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Risk of cardiovascular disease after a diagnosis of common psychiatric disorders: a matched cohort study of disease susceptibility and progression trajectory in the UK Biobank

By Xin Han, Yu Zeng, Yanan Shang, Yao Hu, Can Hou, Huazhen Yang, Wenwen Chen, Zhiye Ying, Yajing Sun, Yuanyuan Qu, Junren Wang, Wei Zhang, Fang Fang, Unnur Anna Valdimarsdottir, Huan Song

Posted 29 Sep 2021
medRxiv DOI: 10.1101/2021.09.28.21264283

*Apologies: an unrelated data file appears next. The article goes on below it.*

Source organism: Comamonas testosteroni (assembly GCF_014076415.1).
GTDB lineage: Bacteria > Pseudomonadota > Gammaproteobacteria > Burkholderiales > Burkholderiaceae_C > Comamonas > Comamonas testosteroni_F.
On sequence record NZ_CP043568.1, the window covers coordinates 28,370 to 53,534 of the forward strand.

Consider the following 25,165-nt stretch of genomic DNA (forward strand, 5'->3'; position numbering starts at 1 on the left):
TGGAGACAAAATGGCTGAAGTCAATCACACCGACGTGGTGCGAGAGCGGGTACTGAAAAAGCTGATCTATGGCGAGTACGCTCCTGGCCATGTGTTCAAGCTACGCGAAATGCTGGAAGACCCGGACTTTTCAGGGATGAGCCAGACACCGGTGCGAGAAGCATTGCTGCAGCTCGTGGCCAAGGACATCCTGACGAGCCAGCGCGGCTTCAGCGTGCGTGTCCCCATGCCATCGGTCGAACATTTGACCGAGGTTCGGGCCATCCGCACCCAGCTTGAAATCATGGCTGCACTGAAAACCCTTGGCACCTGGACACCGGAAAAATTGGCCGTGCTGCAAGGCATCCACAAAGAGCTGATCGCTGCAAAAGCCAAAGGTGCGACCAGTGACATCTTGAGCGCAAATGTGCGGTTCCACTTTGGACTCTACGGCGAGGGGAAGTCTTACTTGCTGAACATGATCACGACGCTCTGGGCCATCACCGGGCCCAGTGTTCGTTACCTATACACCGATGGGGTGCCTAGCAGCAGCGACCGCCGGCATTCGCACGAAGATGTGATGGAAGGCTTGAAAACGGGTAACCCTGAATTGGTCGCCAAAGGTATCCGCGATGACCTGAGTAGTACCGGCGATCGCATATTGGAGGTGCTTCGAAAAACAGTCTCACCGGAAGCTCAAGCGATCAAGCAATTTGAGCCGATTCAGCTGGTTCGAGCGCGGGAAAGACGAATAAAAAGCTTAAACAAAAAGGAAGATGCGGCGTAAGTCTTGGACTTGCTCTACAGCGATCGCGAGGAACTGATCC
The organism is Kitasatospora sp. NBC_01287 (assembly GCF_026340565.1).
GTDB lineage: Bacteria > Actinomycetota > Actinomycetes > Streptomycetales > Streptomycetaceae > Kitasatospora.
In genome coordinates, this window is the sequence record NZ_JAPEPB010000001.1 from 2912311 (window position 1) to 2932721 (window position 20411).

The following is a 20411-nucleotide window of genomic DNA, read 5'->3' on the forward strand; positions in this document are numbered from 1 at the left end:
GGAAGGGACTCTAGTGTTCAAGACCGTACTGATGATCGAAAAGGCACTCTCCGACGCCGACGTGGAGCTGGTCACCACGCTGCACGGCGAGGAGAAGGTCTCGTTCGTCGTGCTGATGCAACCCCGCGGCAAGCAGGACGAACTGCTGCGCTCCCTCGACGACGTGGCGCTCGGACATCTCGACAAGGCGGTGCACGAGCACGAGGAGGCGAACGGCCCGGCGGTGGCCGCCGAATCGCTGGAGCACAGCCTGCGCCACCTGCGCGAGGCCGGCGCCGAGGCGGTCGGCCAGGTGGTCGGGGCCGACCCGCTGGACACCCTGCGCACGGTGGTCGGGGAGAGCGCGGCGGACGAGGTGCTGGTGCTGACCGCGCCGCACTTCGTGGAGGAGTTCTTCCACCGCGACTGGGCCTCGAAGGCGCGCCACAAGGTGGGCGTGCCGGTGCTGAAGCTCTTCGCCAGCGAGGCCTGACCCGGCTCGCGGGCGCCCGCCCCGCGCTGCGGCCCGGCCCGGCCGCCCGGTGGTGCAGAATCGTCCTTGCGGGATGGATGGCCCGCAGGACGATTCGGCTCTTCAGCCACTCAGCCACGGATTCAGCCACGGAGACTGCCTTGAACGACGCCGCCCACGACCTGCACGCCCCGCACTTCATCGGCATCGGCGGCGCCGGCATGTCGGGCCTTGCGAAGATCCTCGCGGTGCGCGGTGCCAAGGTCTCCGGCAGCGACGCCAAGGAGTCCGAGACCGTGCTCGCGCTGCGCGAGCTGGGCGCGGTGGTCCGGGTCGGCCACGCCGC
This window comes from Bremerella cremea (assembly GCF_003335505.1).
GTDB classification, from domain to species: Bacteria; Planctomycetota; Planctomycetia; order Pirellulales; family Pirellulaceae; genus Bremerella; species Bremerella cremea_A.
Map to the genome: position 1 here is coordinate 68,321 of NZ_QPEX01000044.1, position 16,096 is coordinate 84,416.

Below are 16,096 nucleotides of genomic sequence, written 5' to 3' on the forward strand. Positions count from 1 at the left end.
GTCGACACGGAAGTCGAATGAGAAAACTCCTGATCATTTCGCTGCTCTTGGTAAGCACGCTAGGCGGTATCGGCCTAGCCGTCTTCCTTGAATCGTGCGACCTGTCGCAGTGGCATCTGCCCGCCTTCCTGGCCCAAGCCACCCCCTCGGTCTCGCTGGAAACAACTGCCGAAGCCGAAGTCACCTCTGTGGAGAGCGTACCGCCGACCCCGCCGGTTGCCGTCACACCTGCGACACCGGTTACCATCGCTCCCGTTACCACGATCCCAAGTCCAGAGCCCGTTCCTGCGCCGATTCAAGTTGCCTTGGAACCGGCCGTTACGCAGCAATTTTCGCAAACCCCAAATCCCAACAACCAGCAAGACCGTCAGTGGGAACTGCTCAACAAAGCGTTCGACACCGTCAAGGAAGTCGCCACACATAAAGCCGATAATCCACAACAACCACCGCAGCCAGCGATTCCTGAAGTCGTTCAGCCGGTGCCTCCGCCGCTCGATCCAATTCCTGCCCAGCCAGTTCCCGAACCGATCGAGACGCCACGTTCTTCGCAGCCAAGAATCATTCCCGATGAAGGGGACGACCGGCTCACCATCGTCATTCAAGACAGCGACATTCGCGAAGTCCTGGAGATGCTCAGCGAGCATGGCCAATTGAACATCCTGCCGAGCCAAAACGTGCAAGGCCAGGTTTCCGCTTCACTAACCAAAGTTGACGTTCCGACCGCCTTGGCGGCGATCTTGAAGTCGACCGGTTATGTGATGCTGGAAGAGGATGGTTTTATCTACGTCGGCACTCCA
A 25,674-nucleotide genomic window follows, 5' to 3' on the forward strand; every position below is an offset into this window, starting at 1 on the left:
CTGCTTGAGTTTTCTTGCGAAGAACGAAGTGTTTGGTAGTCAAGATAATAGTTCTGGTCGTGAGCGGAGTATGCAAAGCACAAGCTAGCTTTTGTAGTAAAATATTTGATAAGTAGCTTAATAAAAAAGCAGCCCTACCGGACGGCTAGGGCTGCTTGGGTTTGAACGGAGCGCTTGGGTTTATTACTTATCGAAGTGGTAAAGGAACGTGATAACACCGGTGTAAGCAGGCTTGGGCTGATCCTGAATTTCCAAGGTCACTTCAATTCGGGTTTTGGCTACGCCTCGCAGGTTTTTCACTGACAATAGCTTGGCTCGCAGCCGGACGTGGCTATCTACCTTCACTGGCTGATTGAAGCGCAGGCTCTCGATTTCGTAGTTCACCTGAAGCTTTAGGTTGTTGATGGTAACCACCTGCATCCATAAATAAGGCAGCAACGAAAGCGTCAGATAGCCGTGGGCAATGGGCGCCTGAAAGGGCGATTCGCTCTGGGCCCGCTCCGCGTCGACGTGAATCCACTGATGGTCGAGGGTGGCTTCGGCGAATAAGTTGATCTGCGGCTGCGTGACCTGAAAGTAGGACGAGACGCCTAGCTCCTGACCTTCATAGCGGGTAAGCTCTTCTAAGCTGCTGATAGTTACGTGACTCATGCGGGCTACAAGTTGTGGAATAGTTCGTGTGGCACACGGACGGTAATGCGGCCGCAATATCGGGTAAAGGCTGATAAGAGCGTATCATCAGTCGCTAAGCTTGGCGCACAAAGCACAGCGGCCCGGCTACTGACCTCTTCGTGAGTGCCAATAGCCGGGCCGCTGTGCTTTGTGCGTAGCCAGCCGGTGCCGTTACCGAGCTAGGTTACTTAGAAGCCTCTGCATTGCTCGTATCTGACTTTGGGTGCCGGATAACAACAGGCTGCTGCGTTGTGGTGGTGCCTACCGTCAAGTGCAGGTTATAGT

Background: Whether associations between psychiatric disorders and cardiovascular diseases (CVDs) can be modified by disease susceptibility and the temporal pattern of these associated CVDs remain unknown. Methods: We conducted a matched cohort study of UK Biobank including 35,227 patients with common psychiatry disorders (anxiety, depression, and stress-related disorders) between 1997 and 2019, together with 176,135 sex- and birth year- individually matched unexposed individuals. Results: The mean age at the index date was 51.76 years, and 66.0% of participants were females. During a mean follow-up of 11.94 years, we observed an elevated risk of CVD among patients with studied psychiatry disorders, compared with matched unexposed individuals (hazard ratios [HRs]=1.16, 95% confidence interval [CI]: 1.14-1.19), especially during the first six months of follow-up (HR=1.59 [1.42-1.79]). To assess the modification role of disease susceptibility, we stratified analyses by family history of CVD and by CVD PRS, which obtained similar estimates between subgroups with different susceptibilities to CVD. We conducted trajectory analysis to visualize the temporal pattern of CVDs after common psychiatry disorders, identifying primary hypertension, acute myocardial infarction, and stroke as three main intermediate steps leading to further increased risk of other CVDs. Conclusions: The association between common psychiatry disorders and subsequent CVD is not modified by predisposition to CVD. Hypertension, acute myocardial infarction, and stroke are three initial CVDs linking psychiatric disorders to other CVD squeals, highlighting a need of timely intervention on these targets to prevent further CVD squeals among all individuals with common psychiatric disorders. Funding: This work is supported by the National Natural Science Foundation of China (No. 81971262 to HS), 1.3.5 project for disciplines of excellence, West China Hospital, Sichuan University (No. ZYYC21005 to HS), EU Horizon2020 Research and Innovation Action Grant (847776 to UV and FF).

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